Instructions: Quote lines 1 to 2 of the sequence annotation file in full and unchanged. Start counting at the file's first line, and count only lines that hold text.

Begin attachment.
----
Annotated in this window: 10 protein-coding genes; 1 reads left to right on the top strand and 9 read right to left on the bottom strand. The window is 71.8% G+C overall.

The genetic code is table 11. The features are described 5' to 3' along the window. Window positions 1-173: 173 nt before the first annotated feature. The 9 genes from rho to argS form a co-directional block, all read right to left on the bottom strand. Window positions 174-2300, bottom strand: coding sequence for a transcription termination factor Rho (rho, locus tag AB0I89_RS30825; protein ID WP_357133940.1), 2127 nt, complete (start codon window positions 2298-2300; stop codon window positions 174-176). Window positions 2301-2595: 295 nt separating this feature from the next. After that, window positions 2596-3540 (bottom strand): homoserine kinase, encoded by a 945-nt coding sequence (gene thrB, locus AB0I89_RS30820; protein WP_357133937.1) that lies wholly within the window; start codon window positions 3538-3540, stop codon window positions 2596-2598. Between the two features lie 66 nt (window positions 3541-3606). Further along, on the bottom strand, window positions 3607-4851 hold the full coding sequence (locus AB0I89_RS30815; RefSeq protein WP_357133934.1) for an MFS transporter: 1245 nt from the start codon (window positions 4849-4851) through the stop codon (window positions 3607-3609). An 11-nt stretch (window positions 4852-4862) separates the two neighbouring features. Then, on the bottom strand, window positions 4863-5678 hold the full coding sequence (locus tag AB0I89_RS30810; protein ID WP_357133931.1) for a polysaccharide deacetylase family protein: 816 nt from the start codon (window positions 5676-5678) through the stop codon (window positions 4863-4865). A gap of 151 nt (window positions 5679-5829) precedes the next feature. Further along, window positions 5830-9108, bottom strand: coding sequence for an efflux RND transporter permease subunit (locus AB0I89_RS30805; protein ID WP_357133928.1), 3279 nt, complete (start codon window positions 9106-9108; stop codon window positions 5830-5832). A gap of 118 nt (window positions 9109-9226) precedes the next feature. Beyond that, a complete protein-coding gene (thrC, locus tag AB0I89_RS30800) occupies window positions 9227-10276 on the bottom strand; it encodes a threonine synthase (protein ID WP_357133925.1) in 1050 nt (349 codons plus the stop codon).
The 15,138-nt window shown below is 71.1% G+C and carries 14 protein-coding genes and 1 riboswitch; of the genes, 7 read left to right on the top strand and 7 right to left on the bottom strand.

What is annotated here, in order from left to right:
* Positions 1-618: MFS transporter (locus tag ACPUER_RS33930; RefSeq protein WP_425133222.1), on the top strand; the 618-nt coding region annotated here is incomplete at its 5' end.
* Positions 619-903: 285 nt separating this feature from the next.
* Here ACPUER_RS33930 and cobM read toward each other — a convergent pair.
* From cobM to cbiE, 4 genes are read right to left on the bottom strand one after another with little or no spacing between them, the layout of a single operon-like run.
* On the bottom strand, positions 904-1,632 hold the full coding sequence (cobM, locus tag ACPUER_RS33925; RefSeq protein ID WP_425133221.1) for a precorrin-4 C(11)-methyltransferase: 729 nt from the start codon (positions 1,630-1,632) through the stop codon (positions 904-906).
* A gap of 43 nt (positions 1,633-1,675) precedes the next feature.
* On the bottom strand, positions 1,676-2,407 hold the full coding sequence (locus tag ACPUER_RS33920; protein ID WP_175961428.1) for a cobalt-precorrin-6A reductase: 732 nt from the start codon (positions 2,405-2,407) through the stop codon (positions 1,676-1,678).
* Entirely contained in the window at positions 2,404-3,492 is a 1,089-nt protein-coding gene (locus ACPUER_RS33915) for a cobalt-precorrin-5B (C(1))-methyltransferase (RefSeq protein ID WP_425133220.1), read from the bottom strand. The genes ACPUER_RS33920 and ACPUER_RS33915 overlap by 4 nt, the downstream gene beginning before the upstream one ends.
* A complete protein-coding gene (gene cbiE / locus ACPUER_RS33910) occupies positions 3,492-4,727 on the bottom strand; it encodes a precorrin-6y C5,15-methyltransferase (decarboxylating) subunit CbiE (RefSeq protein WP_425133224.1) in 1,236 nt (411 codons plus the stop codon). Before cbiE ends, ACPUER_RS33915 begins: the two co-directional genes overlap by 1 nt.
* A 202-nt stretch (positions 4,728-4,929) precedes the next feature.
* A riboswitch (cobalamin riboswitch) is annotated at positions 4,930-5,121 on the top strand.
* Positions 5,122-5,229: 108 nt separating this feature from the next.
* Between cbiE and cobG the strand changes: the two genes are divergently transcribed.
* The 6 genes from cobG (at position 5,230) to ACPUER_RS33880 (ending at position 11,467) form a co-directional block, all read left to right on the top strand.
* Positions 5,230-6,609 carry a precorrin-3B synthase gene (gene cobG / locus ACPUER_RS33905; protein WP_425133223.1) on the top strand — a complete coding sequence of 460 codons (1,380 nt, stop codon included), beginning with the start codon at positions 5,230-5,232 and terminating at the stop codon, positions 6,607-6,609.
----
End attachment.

Annotated in this window: 10 protein-coding genes; 1 reads left to right on the top strand and 9 read right to left on the bottom strand. The window is 71.8% G+C overall.

The genetic code is table 11. The features are described 5' to 3' along the window. Window positions 1-173: 173 nt before the first annotated feature. The 9 genes from rho to argS form a co-directional block, all read right to left on the bottom strand. Window positions 174-2300, bottom strand: coding sequence for a transcription termination factor Rho (rho, locus tag AB0I89_RS30825; protein ID WP_357133940.1), 2127 nt, complete (start codon window positions 2298-2300; stop codon window positions 174-176). Window positions 2301-2595: 295 nt separating this feature from the next. After that, window positions 2596-3540 (bottom strand): homoserine kinase, encoded by a 945-nt coding sequence (gene thrB, locus AB0I89_RS30820; protein WP_357133937.1) that lies wholly within the window; start codon window positions 3538-3540, stop codon window positions 2596-2598. Between the two features lie 66 nt (window positions 3541-3606). Further along, on the bottom strand, window positions 3607-4851 hold the full coding sequence (locus AB0I89_RS30815; RefSeq protein WP_357133934.1) for an MFS transporter: 1245 nt from the start codon (window positions 4849-4851) through the stop codon (window positions 3607-3609). An 11-nt stretch (window positions 4852-4862) separates the two neighbouring features. Then, on the bottom strand, window positions 4863-5678 hold the full coding sequence (locus tag AB0I89_RS30810; protein ID WP_357133931.1) for a polysaccharide deacetylase family protein: 816 nt from the start codon (window positions 5676-5678) through the stop codon (window positions 4863-4865). A gap of 151 nt (window positions 5679-5829) precedes the next feature. Further along, window positions 5830-9108, bottom strand: coding sequence for an efflux RND transporter permease subunit (locus AB0I89_RS30805; protein ID WP_357133928.1), 3279 nt, complete (start codon window positions 9106-9108; stop codon window positions 5830-5832). A gap of 118 nt (window positions 9109-9226) precedes the next feature. Beyond that, a complete protein-coding gene (thrC, locus tag AB0I89_RS30800) occupies window positions 9227-10276 on the bottom strand; it encodes a threonine synthase (protein ID WP_357133925.1) in 1050 nt (349 codons plus the stop codon).